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E-mail this to a friend Printable version Plans to raise the retirement age have already sparked protests France's retirement age will be raised from 60 to 62 over the next eight years as part of sweeping pension reforms, the government has announced.
French labour minister Eric Woerth told reporters that working longer was "inevitable", and necessary to balance the public finances.
The move is designed to reduce France's pension costs and bring public borrowing down.
The move is likely to be met with stiff resistance from labour unions, however.
Demonstrations against raising the retirement age were seen even before the measure was formally announced, with more strikes and protests expected in the coming months.
But Mr Woerth said it was time for France to follow the lead of other European countries in addressing it deficit.
"All our European partners have done this by working longer. We cannot avoid joining this movement," he said.
France's growing budget deficit currently stands 7.5% of GDP - far above the 3% target set by the EU but much lower than some EU members including the UK, Greece, Portugal, Ireland and Spain.
Meanwhile the country's annual pension deficit is expected to total 32bn euros (Â£26.7bn; $39.5bn) this year, and could rise to as much as 114bn euros by 2050 without reform.
Under current rules, both men and women in France can retire at 60, providing they have paid social security contributions for 40.5 years. Meanwhile, public sector workers retire on 75% of their final salary.
As well as raising the retirement age to 62, the planned reforms will also require employees to work for a minimum of 41.5 years to qualify, and there will be higher taxes on the better paid.
Those who began working before the age of 18 would continue to retire at 60, however, and those with particularly "arduous" jobs may also be able to retire earlier.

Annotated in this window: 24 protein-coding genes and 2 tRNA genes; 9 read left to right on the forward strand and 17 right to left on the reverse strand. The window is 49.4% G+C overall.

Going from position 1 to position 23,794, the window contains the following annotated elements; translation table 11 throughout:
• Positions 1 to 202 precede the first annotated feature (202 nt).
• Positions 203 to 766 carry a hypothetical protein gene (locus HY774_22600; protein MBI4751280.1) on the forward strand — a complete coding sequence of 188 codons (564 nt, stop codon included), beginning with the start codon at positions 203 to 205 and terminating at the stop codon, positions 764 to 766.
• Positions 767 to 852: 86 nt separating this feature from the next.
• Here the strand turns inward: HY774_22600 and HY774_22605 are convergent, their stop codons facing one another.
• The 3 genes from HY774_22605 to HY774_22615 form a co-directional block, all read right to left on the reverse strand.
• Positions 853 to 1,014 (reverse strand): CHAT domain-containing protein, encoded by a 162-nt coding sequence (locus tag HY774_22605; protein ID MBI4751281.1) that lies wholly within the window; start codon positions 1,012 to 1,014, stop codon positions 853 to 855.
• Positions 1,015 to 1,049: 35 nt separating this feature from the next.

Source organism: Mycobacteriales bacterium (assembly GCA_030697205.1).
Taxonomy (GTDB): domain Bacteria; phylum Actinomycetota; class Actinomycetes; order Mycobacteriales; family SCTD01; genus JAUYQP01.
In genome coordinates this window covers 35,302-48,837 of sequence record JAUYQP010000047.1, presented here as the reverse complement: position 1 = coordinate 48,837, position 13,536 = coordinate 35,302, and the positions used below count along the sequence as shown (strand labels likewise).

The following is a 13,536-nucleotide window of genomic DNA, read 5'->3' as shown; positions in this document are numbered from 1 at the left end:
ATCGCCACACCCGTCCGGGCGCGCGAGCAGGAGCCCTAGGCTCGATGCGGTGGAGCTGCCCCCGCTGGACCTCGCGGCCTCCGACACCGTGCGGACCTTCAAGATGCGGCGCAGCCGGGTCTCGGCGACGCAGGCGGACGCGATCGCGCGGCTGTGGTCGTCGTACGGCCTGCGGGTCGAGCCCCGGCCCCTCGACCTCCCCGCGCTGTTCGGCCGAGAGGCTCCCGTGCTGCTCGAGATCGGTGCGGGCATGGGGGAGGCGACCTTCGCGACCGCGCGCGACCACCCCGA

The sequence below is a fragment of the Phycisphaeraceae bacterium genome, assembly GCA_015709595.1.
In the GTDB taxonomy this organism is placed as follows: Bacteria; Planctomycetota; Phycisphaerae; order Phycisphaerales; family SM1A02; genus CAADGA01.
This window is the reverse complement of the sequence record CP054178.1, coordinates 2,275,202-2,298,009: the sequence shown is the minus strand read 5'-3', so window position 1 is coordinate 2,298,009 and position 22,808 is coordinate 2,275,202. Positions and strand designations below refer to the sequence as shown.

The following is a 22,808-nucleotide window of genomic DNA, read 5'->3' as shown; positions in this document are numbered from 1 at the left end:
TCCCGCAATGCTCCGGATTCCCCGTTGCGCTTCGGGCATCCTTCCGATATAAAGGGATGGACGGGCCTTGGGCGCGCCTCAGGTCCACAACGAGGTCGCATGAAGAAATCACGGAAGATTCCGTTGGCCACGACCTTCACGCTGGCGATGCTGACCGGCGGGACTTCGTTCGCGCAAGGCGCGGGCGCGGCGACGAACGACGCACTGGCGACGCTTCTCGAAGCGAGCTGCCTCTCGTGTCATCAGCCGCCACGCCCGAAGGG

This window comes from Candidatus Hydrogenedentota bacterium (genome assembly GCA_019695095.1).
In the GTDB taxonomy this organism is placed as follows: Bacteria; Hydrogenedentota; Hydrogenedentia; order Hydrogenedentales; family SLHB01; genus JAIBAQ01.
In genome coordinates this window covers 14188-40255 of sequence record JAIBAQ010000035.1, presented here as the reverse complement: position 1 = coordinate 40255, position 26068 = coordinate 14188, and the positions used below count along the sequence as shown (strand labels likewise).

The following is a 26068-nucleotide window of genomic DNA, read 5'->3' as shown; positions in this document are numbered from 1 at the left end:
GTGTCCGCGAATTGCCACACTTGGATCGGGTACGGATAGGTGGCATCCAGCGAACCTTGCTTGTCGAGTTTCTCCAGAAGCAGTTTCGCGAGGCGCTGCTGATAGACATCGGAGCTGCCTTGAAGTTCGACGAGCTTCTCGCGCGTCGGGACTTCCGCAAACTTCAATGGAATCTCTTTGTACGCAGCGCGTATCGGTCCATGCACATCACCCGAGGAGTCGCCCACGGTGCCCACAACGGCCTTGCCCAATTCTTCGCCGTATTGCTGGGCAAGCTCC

The reforms were broadly welcomed by analysts, but several warned that further changes would be needed if France was to successfully balance its books.
Nicolas Sarkozy has prioritised bringing down France's budget deficit "What we have today is definitely not the last reform of the pension system," warned Gilles Moec, Europe economist at Deutsche Bank.
But opposition leaders condemned the proposals.
"This is the most unfair reform to have been decided by the president ... Nicolas Sarkozy has decided to make the poor pay," said Francois Hollande from the French Socialist Party.
The proposals must still be agreed by the French parliament in a vote in September.
They are likely to be fiercely resisted by labour unions and opposition parties before then.
Last month, widespread strike action in protest at the plans drew tens of thousands of workers to demonstrations in Paris.
The BBC's correspondent in Paris, Christian Fraser, said the govenrment was preparing for "a summer of industrial action".
But he pointed out that recent opinion polls had shown a majority of the French public were in favour of raising the retirement age.
EUROPE'S RETIREMENT AGES
France - 62
UK - 65 for men, 60 for women
Germany - 65
Spain - 65, though retirement at 60 is also common
Netherlands - 65
Italy - 65 for men, 60 for women, though earlier retirement is common
Greece - 65 for men, 62 for women, though earlier retirement is common
Sweden - 61
http://www.newsmaxworld.com/global_talk ... 22299.html
France Raises Retirement Age, Ups Taxes
Wednesday, June 16, 2010 6:06 AM
PARIS- France's government announced on Wednesday it would raise the retirement age and increase taxes for top earners in a long-awaited reform aimed at balancing the heavily indebted pensions system by 2018.
Under the plan, which is likely to meet trade union resistance, the minimum retirement age will be lifted gradually to 62 in 2018 from 60, and levies on capital gains, stock options and other investment income will all shift higher.